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CHAPTER FORTY-FOUR: Ignatius of Loyola: The Psychology of a Saint

Karnac Books ePub

Here is a book of paradox, and, to many readers, the author himself represents a paradox. Dr Meissner serves two professional masters, two of the most powerful cultural figures of the last 400 years, St Ignatius and Sigmund Freud; he is a Jesuit priest, and he is a Professor of Psychoanalysis at Boston College. I imagine he is unique. Without his profound immersion in both his disciplines, he would never have brought off the achievement which this book is; with it he has produced a vivid, detailed and scholarly study of an extraordinary character, Ignatius of Loyola, who in his own life and character manifested many paradoxes. As I got deeper into the book, I was increasingly gripped by it, so alive is the portrait of a remarkable and charismatic man. I even felt by the end that he was, after all, rather lovable; through most of the book I had felt impatient, amazed, admiring, aggravated, and moved by turns, but rarely stirred to affection. I cannot help wondering if Dr Meissner heaved a sigh of relief as he laid down his pen: there are massive sources for the Life, he had set himself a formidable task, and because of the intellectual and emotional requirements of both his professions, he must have been conscious of balancing on a tightrope throughout most of his journey.

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CHAPTER THIRTY-ONE: The Trans-Siberian Railway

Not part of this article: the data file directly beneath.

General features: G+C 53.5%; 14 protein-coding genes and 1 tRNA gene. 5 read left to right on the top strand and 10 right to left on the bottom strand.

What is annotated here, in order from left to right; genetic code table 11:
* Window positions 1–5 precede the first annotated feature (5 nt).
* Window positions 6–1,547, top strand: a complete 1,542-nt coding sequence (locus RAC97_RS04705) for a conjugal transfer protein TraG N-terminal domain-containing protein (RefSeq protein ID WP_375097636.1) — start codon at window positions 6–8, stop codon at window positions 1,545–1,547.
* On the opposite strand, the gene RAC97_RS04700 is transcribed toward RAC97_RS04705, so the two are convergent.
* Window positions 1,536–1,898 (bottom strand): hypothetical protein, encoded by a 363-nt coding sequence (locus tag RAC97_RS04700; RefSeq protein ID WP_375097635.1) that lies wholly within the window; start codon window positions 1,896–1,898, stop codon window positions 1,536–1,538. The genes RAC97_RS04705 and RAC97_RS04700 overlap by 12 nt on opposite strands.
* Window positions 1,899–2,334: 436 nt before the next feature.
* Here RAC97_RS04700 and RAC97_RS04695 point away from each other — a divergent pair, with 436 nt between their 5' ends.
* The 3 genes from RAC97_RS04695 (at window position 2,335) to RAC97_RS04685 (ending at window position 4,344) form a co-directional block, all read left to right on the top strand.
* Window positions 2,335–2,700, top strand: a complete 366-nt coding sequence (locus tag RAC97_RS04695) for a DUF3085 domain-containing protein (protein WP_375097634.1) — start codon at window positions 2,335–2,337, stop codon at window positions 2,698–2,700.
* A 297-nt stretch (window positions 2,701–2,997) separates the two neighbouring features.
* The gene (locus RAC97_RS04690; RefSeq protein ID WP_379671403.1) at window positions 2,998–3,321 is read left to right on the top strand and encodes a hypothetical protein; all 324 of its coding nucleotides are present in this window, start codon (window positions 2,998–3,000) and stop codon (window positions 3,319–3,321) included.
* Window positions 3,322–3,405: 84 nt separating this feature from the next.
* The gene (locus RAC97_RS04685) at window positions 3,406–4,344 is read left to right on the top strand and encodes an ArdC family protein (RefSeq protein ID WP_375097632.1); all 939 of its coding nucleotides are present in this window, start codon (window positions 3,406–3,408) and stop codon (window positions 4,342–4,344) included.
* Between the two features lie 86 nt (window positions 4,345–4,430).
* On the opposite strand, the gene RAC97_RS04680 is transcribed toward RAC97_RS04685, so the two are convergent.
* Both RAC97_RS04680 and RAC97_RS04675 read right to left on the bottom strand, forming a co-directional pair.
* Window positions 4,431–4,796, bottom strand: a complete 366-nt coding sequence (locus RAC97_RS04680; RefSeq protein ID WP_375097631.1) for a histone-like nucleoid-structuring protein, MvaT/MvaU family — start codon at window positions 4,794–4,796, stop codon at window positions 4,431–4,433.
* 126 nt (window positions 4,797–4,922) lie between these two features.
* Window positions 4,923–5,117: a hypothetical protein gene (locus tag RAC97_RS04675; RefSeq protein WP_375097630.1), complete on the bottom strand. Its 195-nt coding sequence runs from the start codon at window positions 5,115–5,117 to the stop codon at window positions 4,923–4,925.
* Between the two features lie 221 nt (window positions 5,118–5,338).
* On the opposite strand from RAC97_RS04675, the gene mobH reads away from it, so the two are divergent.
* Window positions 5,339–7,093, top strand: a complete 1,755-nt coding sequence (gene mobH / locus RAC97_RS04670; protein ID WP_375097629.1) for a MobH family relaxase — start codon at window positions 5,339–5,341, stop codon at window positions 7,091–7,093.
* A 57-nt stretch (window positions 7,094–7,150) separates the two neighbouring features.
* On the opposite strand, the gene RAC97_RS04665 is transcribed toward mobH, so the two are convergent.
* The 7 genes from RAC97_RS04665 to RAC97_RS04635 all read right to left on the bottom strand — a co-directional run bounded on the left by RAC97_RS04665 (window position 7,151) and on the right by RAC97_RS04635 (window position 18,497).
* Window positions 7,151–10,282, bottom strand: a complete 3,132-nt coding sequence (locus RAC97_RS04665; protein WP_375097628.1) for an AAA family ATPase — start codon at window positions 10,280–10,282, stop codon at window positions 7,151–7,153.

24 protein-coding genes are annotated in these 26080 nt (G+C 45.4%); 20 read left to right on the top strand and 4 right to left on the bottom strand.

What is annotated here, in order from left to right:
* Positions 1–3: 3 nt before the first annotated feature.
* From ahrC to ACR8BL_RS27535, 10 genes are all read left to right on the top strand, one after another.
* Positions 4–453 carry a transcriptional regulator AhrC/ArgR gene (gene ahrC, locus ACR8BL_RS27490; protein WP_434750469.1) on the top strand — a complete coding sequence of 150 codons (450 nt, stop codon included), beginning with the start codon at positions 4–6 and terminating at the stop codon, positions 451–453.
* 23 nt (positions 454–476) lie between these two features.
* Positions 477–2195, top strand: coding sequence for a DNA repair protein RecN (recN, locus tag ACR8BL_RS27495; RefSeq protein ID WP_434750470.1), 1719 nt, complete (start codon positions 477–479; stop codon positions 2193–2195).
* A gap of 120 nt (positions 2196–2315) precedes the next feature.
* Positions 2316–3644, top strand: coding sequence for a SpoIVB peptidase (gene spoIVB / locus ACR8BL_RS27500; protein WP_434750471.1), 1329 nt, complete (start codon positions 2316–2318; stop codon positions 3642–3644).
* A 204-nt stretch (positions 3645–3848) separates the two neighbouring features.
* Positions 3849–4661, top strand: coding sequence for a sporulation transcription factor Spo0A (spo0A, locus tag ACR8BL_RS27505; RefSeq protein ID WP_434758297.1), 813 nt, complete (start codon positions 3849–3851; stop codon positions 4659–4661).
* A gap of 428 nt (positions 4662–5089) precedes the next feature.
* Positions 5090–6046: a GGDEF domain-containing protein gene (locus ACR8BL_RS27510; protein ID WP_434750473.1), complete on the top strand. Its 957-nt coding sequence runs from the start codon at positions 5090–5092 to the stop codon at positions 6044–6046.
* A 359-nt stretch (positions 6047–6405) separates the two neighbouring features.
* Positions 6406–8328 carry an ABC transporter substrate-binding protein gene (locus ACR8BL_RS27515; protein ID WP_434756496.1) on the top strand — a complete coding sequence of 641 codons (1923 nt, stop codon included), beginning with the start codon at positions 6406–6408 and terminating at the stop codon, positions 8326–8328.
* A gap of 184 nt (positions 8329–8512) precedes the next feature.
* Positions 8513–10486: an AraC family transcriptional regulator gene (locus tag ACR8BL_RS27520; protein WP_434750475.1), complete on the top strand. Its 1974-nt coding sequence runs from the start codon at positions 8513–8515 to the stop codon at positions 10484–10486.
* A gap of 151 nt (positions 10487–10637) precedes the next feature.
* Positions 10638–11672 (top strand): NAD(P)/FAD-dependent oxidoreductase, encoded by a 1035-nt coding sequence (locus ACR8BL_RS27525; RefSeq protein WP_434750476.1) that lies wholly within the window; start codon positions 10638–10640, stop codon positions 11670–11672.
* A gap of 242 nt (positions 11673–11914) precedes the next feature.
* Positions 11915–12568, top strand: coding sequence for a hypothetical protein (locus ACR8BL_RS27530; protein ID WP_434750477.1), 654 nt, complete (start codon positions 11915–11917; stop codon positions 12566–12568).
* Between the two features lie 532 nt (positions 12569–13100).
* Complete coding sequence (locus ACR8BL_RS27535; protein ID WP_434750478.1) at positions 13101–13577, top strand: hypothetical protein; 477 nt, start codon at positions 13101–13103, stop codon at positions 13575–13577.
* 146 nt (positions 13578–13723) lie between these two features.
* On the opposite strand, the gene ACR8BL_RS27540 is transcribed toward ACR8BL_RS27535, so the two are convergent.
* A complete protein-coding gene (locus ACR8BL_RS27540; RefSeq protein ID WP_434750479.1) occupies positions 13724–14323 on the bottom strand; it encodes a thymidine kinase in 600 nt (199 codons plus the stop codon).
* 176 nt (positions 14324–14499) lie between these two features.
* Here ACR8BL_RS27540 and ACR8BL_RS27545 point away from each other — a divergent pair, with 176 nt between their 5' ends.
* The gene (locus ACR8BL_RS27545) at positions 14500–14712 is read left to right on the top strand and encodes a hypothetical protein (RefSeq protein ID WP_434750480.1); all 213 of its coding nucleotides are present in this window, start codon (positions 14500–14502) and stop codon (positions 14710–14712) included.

Karnac Books ePub

We packed a suitcase each and an overnight bag—my black Samsonite, as you know, is very capacious. Because we’d read two books on the Trans-Siberian Express, one by Eric Newby when he’d gone on it in 1977, which actually, as it turned out, wasn’t all that out of date, and one by someone who’d gone on it in 1991, which brought us up to date and they had advised about (a) presents for people who looked after us on the train, and on the hotel floors, etc., and (b) food for ourselves, because it’s so sparse and unspeakable on the train (and it was), a lot of our luggage consisted of that and got lighter and lighter as we went along.

I’ll jump ahead, and say that there were three conductresses who worked in shifts, on the train, and they were tough sourfaced old cows who gradually softened towards us as the week went by, because from the beginning we made a habit of being Fairy Godmothers every evening about 6 p.m., and took them presies, and they really were touched and thrilled. We used cigarettes, soap, tights, coffee, chocolate and glossy magazines. Things are just not obtainable in Russia. There was one lump of soap in the washroom at the beginning of the journey, ugly, lardy brown stuff, which had been stolen within a few hours and was never replaced. And what the Russians do (many of them were using the train as a conveyance between stations in the ordinary way—we stopped at about 20 places all told) is to get out at the stations, and peasants would be crowded on the platform selling things—eggs, cooked chickens, fish (by Lake Baikal), vegetables, cooked potatoes, coleslaw, and of course, vodka and beer, and then a lot of bartering and buying would go on. We were the oldest people on the train by far—we hadn’t realised we’d be rather a focus of interest because of it—and the young 'British contingent’—about 15 backpackers doing world travel before going up to University—all soon got together, and discovered us, and, again, were rather fascinated by our age and us, and would drift along the corridor and chat to us, leaning up against the door of our carriage. Well, they hadn’t thought to bring any food, or probably hadn’t got room, so firstly, they went to the restaurant car at every meal time and jolly well ate what there was, and secondly, they would leap out and buy bread and salami and potatoes, etc., so they were glad of it—as were the Russians.

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CHAPTER THIRTY-FIVE: The assessment of psychological-mindedness in the psychiatric interview

Karnac Books ePub